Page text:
Wednesday, May 30, 2012

No Universals

I got to talk to CC.  An instructor here.  Does stuff.  Don't worry about it. He was talking about the necessity of getting students to make eye contact when they fight.  I usually teach the necessity of breaking eye contact. Hmmmm.

It's not even a disagreement and this is one thing (among many) that you really must understand in order to teach self-defense.  And I need to look at it harder as well.  I don't just teach a homogenous group (officers) any more.  I teach different people, many different people and each have skills and weaknesses, strengths as well as training holes.

Generally, I need to teach people to break eye contact.  Generally, CC needs to teach people to make eye contact.

CC teaches a wide variety of people.  Rank beginner up to some pretty specialized groups.  Teaching beginners, you have to break down a lot of conditioning.  Years and decades of being told not to be rude. Don't swear, don't spit, don't use nasty words and don't touch people inappropriately.  Almost everything that falls under the umbrella of self-defense is rude.  Injuring people is very inappropriate physical contact.  Setting boundaries is yelling at strangers.  CC notices, "How can you hit someone if you can't even look him in the eye?"  Perfectly valid.  Very true.

My usual student profile is very different.  The people who train with me tend to be experienced martial artists who are just realizing how little they know of violence.  One of the biggest hurdles to get them through is to break them of the habit of trying to win a game.  Most are trying to dominate an opponent, not neutralize a threat.  They fight, and fighting is extremely inefficient.  Taking a threat down-- whether deadly force or handcuffing or shoving to escape-- can be extremely efficient.  Because you don't care, it is just a job.  I know I have written it before, but there is a qualitative difference between the way a farmer butchers a hog and the way the same farmer will fight a person.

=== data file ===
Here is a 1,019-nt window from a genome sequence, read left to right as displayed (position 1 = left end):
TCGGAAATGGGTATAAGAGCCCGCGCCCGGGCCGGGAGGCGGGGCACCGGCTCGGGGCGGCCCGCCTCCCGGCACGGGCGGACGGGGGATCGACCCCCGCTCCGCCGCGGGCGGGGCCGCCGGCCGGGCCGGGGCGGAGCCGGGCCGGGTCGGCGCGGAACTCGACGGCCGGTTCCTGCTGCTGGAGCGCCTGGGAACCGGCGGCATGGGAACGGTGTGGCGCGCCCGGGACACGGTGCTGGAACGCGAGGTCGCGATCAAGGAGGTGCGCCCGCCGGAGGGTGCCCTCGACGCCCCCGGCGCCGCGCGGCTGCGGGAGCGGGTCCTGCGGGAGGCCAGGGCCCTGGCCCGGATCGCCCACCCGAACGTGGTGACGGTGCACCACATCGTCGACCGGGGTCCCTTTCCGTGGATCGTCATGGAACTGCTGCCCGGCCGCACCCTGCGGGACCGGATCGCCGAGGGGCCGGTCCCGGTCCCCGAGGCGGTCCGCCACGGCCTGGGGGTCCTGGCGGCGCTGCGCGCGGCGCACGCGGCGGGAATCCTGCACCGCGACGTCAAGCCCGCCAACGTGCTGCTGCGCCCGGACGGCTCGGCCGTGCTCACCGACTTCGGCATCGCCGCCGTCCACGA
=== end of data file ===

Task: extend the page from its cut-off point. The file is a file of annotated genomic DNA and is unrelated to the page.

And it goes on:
• You don't need to get angry
  • You have a reason, you don't need a justification (you don't need to feel that it is a 'bad hog')
  • You don't give it a chance
  • You never let it be a fight
  • You are not trying to teach the hog a lesson
  • It is not a form of communication
You can bypass all this stuff with humans, just like with animals-- and it doesn't have to be lethal.  Simply efficient.  But most can't because we are so wired to treat interpersonal violence as some form of dominance game or rules enforcement.  It becomes about messages.

Because it is about communication, it is inherently inefficient at simply removing the threat.  If you have trained hard for years at a system of fighting, it probably hurts your feelings and threatens your identity that I call it inefficient.  I'm sorry for that, but the message is no less true and no less important-- pick the scariest baddest martial artist in the world.  Could you beat him in a fight?  Probably not.  Could you incapacitate him in under a second (more, with set-up time)?  If you can't, that is a failure of either imagination or understanding, having your brain locked into the irrational belief that fighting and removing a threat are the same thing.  If they are on the same continuum, you may be missing some huge truths.

So for my student profile, breaking eye contact is a first step to making this transition.  For CC, making and maintaining eye contact is a first step to being able to fight.  For people who have fought for a long time, breaking eye contact is a first step to another level.

It's not just here, and I have to be careful.  When I am teaching to one student or one group of students, the message may be entirely wrong for a different group, and they may be in the same class.  The class last night, this morning and the one coming up in thirty minutes are 80% female.  A lot of the material, particularly on adrenaline effects, are different for men than for women.  Usually, I teach the male effects and then the female differences as a coda.  (And had a great example of it after scenarios earlier today.) For this population, I should do it the other way.  But it is hard to remember.